The Crisis of American Capitalism
The bell of American finance has cracked. It was a long time coming, as I’ll show you. The biggest change in the American economy in the last generation or so has been the rise of finance at the expense of making things. This seemed to work for a while, but like a boxer who has a habit of dropping his hands, America finally caught one on the chin.
Every crisis, though, brings opportunity. In this one, investors will go back to investing in simpler, more durable things (at least until forgetfulness kicks in). For instance, investing in a company that supplies grains to hungry people looks like a better bet than investing in one that sells mortgages to people who can’t afford them. The focus will shift to things we need, rather than things we want.
As I write these words, I’m in Paris, France, sitting at one of those cafes that spill out onto the sidewalks. The two towers of Notre Dame are visible across the Seine. It is a bright and cool fall afternoon. A blackboard propped up outside the cafe carries the daily fare written in chalk. A typically gruff waiter in rolled shirt sleeves takes my order after what seems like a really long time. I’ve slipped into the Parisian pace of life, in which meals take an especially leisurely turn.
The French have a chance to gloat a bit. Even though the crisis in America, the world’s biggest economy, helps no one, the French may have a better shot than most at coming through it with only flesh wounds. The housing market stinks in France, too. Housing sales in France are off 20% in the last 12 months. But the French market is not nearly as leveraged as the U.S. market was.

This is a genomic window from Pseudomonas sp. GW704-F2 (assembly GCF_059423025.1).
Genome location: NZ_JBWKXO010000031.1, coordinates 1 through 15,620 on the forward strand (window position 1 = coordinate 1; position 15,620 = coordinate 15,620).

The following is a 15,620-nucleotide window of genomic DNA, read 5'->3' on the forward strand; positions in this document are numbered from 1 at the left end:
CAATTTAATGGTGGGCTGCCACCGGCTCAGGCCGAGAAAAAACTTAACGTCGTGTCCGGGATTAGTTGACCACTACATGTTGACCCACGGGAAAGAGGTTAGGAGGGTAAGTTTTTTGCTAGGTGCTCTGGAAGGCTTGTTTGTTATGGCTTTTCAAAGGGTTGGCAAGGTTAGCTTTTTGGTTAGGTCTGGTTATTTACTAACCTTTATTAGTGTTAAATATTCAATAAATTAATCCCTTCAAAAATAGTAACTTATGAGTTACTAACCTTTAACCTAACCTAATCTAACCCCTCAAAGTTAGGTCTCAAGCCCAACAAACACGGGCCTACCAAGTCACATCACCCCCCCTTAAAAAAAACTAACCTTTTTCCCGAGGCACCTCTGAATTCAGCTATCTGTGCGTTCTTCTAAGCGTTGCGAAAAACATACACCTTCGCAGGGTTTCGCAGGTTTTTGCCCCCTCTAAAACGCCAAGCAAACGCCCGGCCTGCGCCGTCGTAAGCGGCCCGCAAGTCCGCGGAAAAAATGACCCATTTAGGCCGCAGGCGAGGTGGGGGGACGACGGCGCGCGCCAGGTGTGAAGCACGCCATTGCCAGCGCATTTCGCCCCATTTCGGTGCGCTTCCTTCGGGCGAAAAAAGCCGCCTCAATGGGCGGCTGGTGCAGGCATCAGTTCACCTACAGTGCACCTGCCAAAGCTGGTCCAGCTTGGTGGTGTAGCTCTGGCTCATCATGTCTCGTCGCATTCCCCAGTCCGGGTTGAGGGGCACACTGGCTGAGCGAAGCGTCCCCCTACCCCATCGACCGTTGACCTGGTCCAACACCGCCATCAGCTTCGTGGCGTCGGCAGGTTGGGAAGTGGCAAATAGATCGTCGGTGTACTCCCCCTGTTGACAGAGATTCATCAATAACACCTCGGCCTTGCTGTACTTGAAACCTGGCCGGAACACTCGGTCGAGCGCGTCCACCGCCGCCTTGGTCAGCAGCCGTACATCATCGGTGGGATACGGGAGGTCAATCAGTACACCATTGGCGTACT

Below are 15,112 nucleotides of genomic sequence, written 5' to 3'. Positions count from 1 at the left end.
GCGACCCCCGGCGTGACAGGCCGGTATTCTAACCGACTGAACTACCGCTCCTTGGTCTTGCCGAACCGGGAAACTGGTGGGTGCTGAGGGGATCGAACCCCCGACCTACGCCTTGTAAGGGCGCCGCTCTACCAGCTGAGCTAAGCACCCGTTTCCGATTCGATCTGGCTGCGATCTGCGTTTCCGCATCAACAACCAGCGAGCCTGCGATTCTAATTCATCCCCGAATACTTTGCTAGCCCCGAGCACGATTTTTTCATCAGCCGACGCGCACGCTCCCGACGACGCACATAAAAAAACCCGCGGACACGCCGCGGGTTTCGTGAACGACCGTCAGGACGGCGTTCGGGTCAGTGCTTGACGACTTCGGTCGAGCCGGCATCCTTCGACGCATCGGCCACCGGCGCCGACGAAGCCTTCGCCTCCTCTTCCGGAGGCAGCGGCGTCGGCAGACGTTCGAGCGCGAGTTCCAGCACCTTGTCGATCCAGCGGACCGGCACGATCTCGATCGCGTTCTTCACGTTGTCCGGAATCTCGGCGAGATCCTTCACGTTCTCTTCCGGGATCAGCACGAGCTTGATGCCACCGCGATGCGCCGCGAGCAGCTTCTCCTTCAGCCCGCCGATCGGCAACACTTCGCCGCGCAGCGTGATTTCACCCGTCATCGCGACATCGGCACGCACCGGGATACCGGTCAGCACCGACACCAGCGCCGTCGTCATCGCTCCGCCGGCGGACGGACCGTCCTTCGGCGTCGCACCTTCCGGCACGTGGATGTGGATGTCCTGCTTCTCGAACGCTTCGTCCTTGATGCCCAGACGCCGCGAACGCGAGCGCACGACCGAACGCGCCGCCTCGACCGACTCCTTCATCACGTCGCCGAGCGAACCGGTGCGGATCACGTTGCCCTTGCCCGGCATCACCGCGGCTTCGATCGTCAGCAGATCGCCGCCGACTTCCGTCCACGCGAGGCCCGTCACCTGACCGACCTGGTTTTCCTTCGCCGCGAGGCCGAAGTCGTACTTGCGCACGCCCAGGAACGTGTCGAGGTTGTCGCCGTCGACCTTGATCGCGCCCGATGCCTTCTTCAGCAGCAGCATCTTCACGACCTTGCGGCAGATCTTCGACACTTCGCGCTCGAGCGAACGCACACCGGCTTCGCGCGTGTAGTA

Financial innovation seems to occur slowly here. Mortgages in France are typically for terms of only 15 years. The French have also not embraced creativity in this field, as most mortgages bear fixed rates of interest. There is no subprime market. And French consumers did not borrow much against the rising prices of their homes. (The savings rate here is 13% of income, versus zero in America.)
The U.S. economy followed a very different path. Sometime over the past few decades, we abandoned the old-world notion of making things. We turned to making shuffling paper our stock in trade. Precisely when and why this happened will be something for historians to debate. But sometime in the 1990s, the percentage of corporate profits from finance passed that from manufacturing.
It was the first time that had happened, and the gap has only grown wider since. Before the great credit crisis hit, profits from financial firms made up nearly half of corporate profits. Only 10% came from the manufacturing sector. As recently as the mid-1960s, it was the other way around.
The French go on and on about their cheeses, wines and breads. For us, mortgages became our national product. Mortgages, before the crisis hit, made up 60% of total bank loans and the financial sector grew to become our biggest sector — bigger than health care, retail or manufacturing.
The implication of this post-finance U.S. economy is a theme we’ll explore more in this letter. As an early conclusion, though, I believe the spread between finance and manufacturing has reached millennial extremes, like a rubber band at its limits. Now begins the snap back.
Until next time,
November 3, 2008
P.S.: In the current issue of Capital & Crisis, I lay out my ideas for investing in the post-financial world. One idea focuses around a family-owned conglomerate that combines operations in pork, grains, shipping and more.
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